Drug Administration: Legal and Ethical ConsiderationsFitness Equipment
Before medications are administered, the nurse must understand the professional responsibilities associated with medication administration, drug orders, medication delivery systems, and the nursing process as it relates to drug therapy. Ignorance of the nurse’s overall responsibilities in the system may result in delays in receiving and administering medications, and serious administration errors. In either case, care is compromised and the patient may suffer unnecessarily.
The practice of nursing under a professional license is a privilege; the nurse must understand that this responsibility includes accountability for one’s actions and judgments during the execution of professional duties. An understanding of the nurse practice act and the rules and regulations established by the state boards of nursing for the various levels of entry (practical nurse, registered nurse, and nurse practitioner) is a solid foundation for beginning practice. Many state boards have developed specific guidelines for registered nurse to use when delegating medication duties to assistive personnel.
Standards of care are guidelines developed for the practice of nursing. These guidelines are defined by the nurse practice act of each state, by state and federal laws regulating health care facilities, by the Joint Commission on Accreditation of Healthcare Organizations (JCAHO), and by professional organizations such as the American Nurses Association (ANA), and other specialty nursing organizations such as the Intravenous Nurses Society, Inc. Nurses must also be familiar with the established policies developed by the health care agency must adhere to the minimum standards of state regulatory authorities; however, agency policies may be more stringent than those recognized by the state. Employment within the agency implies the willingness of the nurse to adhere to established standards and to work within established guidelines to make necessary changes in the standards. Examples of policy statements relating to medication administration include the following:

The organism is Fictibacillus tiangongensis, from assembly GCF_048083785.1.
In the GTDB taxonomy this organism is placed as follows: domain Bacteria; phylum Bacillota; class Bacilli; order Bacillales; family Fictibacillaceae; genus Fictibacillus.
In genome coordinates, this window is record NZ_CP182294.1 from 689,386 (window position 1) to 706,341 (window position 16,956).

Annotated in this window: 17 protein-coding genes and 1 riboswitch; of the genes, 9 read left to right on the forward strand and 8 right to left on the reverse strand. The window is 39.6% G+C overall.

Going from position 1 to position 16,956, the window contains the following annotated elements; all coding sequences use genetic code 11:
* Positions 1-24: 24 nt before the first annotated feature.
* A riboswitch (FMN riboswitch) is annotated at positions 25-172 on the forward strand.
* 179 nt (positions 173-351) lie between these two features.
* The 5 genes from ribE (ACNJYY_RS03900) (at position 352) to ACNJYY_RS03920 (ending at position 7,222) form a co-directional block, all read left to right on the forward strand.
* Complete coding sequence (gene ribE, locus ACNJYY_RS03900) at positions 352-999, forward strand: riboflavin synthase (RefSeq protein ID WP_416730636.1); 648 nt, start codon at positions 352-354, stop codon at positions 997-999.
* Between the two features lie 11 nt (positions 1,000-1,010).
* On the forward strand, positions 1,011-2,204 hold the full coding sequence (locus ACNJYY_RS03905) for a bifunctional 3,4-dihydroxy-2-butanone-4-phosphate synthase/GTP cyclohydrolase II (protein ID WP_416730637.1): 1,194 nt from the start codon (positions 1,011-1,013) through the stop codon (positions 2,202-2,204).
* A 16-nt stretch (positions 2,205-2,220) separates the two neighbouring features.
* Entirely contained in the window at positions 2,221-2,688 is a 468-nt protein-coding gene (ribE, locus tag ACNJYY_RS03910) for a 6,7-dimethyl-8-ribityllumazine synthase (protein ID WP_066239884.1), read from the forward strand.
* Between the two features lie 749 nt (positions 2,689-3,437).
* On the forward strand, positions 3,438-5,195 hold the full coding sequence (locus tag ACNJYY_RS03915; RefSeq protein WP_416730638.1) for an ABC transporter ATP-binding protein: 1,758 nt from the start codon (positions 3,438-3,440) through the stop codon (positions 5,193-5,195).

- Educational Requirements of professionals authorized to administer medications. Many health care facilities require passage of a written test to confirm the knowledge and skills needed for medication calculation, preparation, and administration before granting approval to administer any medications.
- Approved lists of intravenous solutions and medications that the nurse can start or add to an existing infusion.
- Lists of restricted medications (e.g., antineoplastic agents, magnesium sulfate, allergy extracts, lidocaine, RhoGAM, and heparin) that may be administered only by certain staff members.
- Lists of abbreviations that are not to be used in documentation to avoid medication errors.
Before administering any medication, the nurse must have a current license to practice, a clear policy statement that authorizes the act, and a medication order signed by a practitioner licensed with prescriptive privileges. The nurse must understand the individual patient’s diagnosis and symptoms that correlate with the rationale for drug use. The nurse should also know why a medication a ordered, the expected actions, usual dosing, proper dilution, route and rate of administration, minor side effects to expect, adverse effects to report, and contraindications for the use of a particular drug. If drugs are to be administered using the same syringe or at the same intravenous (IV) site, drug compatibility should be confirmed before administrations. If unsure of any of these key medication points, the nurse must consult an authoritative resource or the hospital pharmacist before administering a medication. The nurse must be accurate in calculating, preparing, and administering medications. The nurse must asses the patient to be certain that therapeutic and adverse effects associated with the medication regimen are reported. Nurses must be able to collect patient data at regularly scheduled intervals and record observations in the patient’s chart for evaluating a treatment’s effectiveness. Claiming unfamiliarity with any of these nursing responsibilities, when an avoidable complication arises, is unacceptable; in fact, it is considered negligence of nursing responsibility.
Nurses must take an active role in educating the patient, family and significant others in preparation for discharge from the health care environment. (A person’s health will improve only to the extent that the patient understands how to care for himself or herself). Specific teaching goals should be developed and implemented. Nursing observations and progress toward mastery of skills should be charted to document the learner’s degree of understanding.